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Thread: Limit of an integral

  1. #1
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    Limit of an integral

    Could someone please shed some light on how I might show that

    $\displaystyle \lim_{\epsilon\to 0}\int_{-\infty}^{\infty}\int_{-\infty}^{\infty}{\epsilon\over 2\pi [(x-x')^2+(y-y')^2+\epsilon^2]^{3\over2}}f(x,y)\;dx\,dy\,\,=f(x',y')$? I am not sure what conditions there is on $\displaystyle f(x,y)$, though I do know that $\displaystyle \int_{-\infty}^{\infty}\int_{-\infty}^{\infty}{z\over 2\pi [(x-x')^2+(y-y')^2+z^2]^{3\over2}}f(x,y)\;dx\,dy$ is well-defined (converges) for all $\displaystyle x,y\in R$ and $\displaystyle z>0$.

    Brainstorm: Perhaps we can show that $\displaystyle \lim_{\epsilon\to 0}{\epsilon\over 2\pi [(x-x')^2+(y-y')^2+\epsilon^2]^{3\over2}}$ is the Delta function $\displaystyle \delta(x-x')\delta(y-y')$? Or maybe changing variables?

    Thanks.
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  2. #2
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    Re: Limit of an integral

    Quote Originally Posted by wudup View Post
    Could someone please shed some light on how I might show that

    $\displaystyle \lim_{\epsilon\to 0}\int_{-\infty}^{\infty}\int_{-\infty}^{\infty}{\epsilon\over 2\pi [(x-x')^2+(y-y')^2+\epsilon^2]^{3\over2}}f(x,y)\;dx\,dy\,\,=f(x',y')$? I am not sure what conditions there is on $\displaystyle f(x,y)$, though I do know that $\displaystyle \int_{-\infty}^{\infty}\int_{-\infty}^{\infty}{z\over 2\pi [(x-x')^2+(y-y')^2+z^2]^{3\over2}}f(x,y)\;dx\,dy$ is well-defined (converges) for all $\displaystyle x,y\in R$ and $\displaystyle z>0$.

    Brainstorm: Perhaps we can show that $\displaystyle \lim_{\epsilon\to 0}{\epsilon\over 2\pi [(x-x')^2+(y-y')^2+\epsilon^2]^{3\over2}}$ is the Delta function $\displaystyle \delta(x-x')\delta(y-y')$? Or maybe changing variables?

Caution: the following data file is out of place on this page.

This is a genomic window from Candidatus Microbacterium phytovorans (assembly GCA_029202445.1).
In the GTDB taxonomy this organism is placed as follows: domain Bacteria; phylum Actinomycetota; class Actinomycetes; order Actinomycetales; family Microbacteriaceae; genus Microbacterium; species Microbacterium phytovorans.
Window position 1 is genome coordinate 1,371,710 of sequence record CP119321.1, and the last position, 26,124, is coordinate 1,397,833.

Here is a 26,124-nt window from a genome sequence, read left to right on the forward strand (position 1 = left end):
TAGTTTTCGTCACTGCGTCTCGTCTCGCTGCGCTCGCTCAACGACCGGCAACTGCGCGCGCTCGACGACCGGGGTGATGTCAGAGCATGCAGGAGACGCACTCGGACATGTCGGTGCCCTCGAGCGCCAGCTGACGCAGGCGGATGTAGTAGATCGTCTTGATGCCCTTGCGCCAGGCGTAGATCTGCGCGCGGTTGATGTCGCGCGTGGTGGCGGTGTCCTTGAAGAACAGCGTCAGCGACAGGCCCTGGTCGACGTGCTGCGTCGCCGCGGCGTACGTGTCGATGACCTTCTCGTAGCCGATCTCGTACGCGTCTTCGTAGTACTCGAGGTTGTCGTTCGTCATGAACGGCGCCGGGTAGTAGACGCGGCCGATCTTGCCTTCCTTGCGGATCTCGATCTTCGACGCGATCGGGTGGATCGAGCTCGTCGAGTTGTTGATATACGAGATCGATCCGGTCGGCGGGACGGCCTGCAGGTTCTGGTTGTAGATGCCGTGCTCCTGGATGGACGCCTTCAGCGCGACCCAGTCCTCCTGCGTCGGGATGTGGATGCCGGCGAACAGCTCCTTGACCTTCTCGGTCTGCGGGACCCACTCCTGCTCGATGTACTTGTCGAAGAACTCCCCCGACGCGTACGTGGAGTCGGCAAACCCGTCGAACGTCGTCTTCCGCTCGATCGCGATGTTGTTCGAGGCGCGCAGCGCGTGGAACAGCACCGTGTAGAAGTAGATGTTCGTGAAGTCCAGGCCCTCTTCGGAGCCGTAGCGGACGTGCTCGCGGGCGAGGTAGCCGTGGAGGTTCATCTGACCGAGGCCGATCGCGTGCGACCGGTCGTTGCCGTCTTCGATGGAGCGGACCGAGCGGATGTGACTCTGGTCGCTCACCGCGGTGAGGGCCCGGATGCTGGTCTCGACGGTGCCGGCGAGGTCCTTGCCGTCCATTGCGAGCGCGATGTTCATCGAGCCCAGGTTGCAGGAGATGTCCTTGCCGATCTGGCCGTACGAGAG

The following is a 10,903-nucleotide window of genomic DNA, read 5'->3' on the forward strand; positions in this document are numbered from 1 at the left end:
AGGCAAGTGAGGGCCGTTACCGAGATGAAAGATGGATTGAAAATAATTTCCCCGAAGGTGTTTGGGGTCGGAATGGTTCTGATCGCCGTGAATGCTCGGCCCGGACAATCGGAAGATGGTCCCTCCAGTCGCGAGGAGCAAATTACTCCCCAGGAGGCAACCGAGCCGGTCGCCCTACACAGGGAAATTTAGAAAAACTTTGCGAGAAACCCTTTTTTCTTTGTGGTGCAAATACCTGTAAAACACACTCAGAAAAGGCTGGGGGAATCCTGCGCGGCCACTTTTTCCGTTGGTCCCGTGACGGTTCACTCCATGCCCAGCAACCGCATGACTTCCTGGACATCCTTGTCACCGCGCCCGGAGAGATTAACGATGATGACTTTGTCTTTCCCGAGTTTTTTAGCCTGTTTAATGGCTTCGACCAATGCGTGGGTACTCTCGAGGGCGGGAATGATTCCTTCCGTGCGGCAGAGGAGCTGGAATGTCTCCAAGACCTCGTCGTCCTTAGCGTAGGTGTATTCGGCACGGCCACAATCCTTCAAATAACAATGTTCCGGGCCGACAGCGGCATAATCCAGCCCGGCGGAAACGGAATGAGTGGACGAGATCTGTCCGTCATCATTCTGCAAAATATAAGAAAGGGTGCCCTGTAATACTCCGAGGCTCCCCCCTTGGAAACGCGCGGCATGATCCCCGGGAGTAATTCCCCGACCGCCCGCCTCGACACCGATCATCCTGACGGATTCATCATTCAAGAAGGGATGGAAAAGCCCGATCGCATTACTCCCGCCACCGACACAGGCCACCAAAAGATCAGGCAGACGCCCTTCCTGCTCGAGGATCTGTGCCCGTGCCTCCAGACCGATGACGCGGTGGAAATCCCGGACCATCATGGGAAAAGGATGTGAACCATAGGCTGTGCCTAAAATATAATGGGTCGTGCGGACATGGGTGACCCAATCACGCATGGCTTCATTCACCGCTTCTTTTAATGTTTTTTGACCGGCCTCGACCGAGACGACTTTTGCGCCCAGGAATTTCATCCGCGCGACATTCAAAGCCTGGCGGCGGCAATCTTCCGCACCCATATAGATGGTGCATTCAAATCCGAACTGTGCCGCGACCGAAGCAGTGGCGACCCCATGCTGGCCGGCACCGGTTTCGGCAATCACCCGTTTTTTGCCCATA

Thanks.
    For z>0, let $\displaystyle K_z(x,y) = \frac z{2\pi (x^2+y^2+z^2)^{3/2}}$, and check that it has the key properties of a kernel function (such as the FejÚr kernel). These are: (1) $\displaystyle K_z(x,y)\geqslant0$ (that's obviously true); (2) $\displaystyle \int_{-\infty}^{\infty}\int_{-\infty}^{\infty}K_z(x,y)\,dx\,dy = 1$ (easy integral, if you express it in polar coordinates); and (3) given $\displaystyle \varepsilon>0$ and $\displaystyle r>0$ there exists $\displaystyle z_0>0$ such that $\displaystyle K_z(x,y)<\varepsilon$ whenever $\displaystyle z<z_0$ and $\displaystyle x^2+y^2\geqslant r^2.$ (That last condition essentially says that when z is small, $\displaystyle K_z(x,y)$ is also small except when (x,y) is close to the origin.)

    Once you have checked that those three conditions hold, you can calculate as follows:

    $\displaystyle \begin{aligned}\biggl| \int_{-\infty}^{\infty}\int_{-\infty}^{\infty} &K_z(x-x',y-y')f(x,y)\,dx\,dy - f(x',y') \biggr| \\ &= \left| \int_{-\infty}^{\infty}\int_{-\infty}^{\infty} K_z(x-x',y-y')\bigl(f(x,y)-f(x',y')\bigr)\,dx\,dy \right| \qquad\text{(by (2))} \\ &\leqslant \int_{-\infty}^{\infty}\int_{-\infty}^{\infty}K_z(x-x',y-y')\left|f(x,y)-f(x',y')\right|\,dx\,dy .\end{aligned}$

    You now want to show that for small enough z, that last integral can be made arbitrarily small. To do that, split the plane into two regions $\displaystyle R_1 = \{(x,y) : |x-x'|^2 + |y-y'|^2 <r^2\}$ and $\displaystyle R_2 = \{(x,y) : |x-x'|^2 + |y-y'|^2 \geqslant r^2\}$, where r is chosen so that $\displaystyle |f(x,y)-f(x',y')|$ is small whenever $\displaystyle (x,y)\in R_1$ (that will require assuming that f is continuous). Then the integral over $\displaystyle R_1$ will be small by (2), and the integral over $\displaystyle R_2$ will be small by (3) provided we assume that |f| is integrable over $\displaystyle \mathbb{R}^2$ and provided that z is small enoungh.
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